By Monk and The Dark Queen
It may have taken them three long decades to bring their distinctive brand of eastern darkness to the normally Emerald Isle, but there can be no doubt that Japanese avant-garde extremists Sigh more than adequately rewarded the patience of their legions of fans in this small corner of the Überverse with one of the most intense shows it has been my pleasure to witness in recent years.
While one of the oldest pubs in Belfast city centre, The Deer’s Head is also Belfast’s newest bespoke venue, its upstairs totally revamped and energized in the post-Covid era to provide an excellent performance space, with a spacious stage taking up one end of the room, which is basically one long rectangle, with the bar at the other end of the room. A beautifully designed little space indeed.
A distinctive feature of this evening is the audience demographic: not a single nu-generation whirlwind dancer in sight. No, instead, it’s so good to see so many old-school death heads of our generation absolutely losing their shit – and unashamedly so – something not the least evinced by the amount of T-shirts being bought by the virtual armful…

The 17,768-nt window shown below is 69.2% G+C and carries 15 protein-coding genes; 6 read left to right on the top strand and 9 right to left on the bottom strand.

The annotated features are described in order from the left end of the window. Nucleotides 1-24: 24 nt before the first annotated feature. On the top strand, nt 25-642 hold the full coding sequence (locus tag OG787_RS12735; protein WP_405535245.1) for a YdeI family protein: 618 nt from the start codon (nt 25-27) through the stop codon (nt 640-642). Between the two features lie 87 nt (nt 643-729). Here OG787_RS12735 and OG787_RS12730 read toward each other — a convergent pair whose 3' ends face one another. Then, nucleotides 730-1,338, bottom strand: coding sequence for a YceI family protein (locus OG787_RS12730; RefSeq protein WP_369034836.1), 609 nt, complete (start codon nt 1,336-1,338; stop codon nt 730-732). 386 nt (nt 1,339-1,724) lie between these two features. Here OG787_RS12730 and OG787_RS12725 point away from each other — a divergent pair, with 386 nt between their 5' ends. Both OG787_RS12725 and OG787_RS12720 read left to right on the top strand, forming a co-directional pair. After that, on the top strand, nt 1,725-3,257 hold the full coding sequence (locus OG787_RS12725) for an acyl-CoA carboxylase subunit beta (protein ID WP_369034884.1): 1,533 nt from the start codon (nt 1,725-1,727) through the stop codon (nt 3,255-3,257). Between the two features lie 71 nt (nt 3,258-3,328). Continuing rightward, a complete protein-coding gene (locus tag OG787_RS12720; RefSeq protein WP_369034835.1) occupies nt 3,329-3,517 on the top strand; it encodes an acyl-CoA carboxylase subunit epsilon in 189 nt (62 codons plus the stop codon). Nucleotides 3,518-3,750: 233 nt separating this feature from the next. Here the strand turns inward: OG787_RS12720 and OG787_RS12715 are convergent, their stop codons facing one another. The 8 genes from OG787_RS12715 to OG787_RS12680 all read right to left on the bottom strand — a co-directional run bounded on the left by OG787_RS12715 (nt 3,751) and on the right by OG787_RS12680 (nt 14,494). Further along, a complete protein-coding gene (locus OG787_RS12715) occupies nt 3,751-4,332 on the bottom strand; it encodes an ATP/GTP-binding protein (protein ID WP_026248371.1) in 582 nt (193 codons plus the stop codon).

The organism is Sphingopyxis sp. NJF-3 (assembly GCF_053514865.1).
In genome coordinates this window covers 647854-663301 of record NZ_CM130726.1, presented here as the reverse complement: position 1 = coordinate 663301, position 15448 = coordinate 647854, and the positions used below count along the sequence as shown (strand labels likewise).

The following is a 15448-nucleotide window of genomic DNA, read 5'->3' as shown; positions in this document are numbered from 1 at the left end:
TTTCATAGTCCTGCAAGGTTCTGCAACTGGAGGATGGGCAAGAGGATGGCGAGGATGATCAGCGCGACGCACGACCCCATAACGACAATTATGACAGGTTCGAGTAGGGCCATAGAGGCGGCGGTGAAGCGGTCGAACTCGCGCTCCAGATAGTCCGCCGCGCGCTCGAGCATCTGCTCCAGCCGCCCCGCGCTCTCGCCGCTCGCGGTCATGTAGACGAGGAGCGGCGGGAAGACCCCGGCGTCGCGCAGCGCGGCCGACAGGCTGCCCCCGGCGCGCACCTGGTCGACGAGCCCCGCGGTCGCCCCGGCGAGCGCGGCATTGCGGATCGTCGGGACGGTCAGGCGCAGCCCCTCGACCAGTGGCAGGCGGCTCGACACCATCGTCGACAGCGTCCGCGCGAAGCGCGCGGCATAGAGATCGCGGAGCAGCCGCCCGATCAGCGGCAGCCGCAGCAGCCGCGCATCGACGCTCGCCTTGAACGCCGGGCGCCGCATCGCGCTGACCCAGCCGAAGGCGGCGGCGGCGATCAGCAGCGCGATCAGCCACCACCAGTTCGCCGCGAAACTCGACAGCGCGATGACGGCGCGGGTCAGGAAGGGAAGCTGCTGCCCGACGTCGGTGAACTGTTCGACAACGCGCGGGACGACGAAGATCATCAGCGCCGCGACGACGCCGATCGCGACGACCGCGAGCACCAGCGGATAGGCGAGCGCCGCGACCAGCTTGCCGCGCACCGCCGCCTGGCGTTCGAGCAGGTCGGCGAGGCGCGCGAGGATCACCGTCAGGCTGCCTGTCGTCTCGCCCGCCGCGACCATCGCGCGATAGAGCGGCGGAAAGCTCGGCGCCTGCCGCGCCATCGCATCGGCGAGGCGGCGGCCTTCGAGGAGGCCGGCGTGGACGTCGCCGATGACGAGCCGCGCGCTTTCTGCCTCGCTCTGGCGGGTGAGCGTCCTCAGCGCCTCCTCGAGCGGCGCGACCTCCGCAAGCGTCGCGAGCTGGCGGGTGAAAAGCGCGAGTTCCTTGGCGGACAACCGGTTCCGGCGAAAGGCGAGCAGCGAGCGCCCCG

“What the fuck are they?” DQ asks me about halfway through Laster‘s opening set… and it’s a very good question. With the Dutch trio dressed like a cross between a low-budget Uncle Fester and a post-modern Nosferatu, the answer is something akin to an electro-punk industrialist re-interpretation of the latter, producing a dystopian BM/EDM-infused post-punk soundscape delivered with a brooding dynamism which captures the largely attentive crowd.
Their frontman, at least we assume it is he, sums it all up when he introduces one of their songs – they’re singing in Dutch, so fuck me if, even after lived in their native Utrecht for some time, I know what’s going on lyrically – as being “a little bit weird”. The understatement of the week, mein herr: weird it definitely was…
- Laster’s new album, ‘Andermans Mijne‘, is out now.
The big question of the night inevitably was would it have been worth the 30 year wait to finally see the Japanese masters of avant-garde Eastern extremism gracing a stage right here in ÜR’s back yard? Well, as intimated in my opening remarks, it truly was as the trio delivered a masterclass in dark shamanic death metal, atavistic, hypnotic and visceral at the most basic, and most elevating, of levels.
Their combination of Nordic, Oriental and tribal rhythms mix with blasting beatdowns, while the copious use of backing tracks to add the recorded layers of atmospherics, while potentially disconcerting and distracting but a necessary evil in the circumstances of a live delivery of what is sometimes very complex studio material, help to fill out the sound and make it sound absolutely HUGE in this compact space.
What Sigh deliver is as much a ritual as a performance, an art that bands like Sleep Token have studied with close intent: but these are the original masters of that craft, as they prove through a beautifully and beatifically sculpted set which sees them showcase every dimension and era of their career.
Let’s hope they don’t leave it another 30 years to return…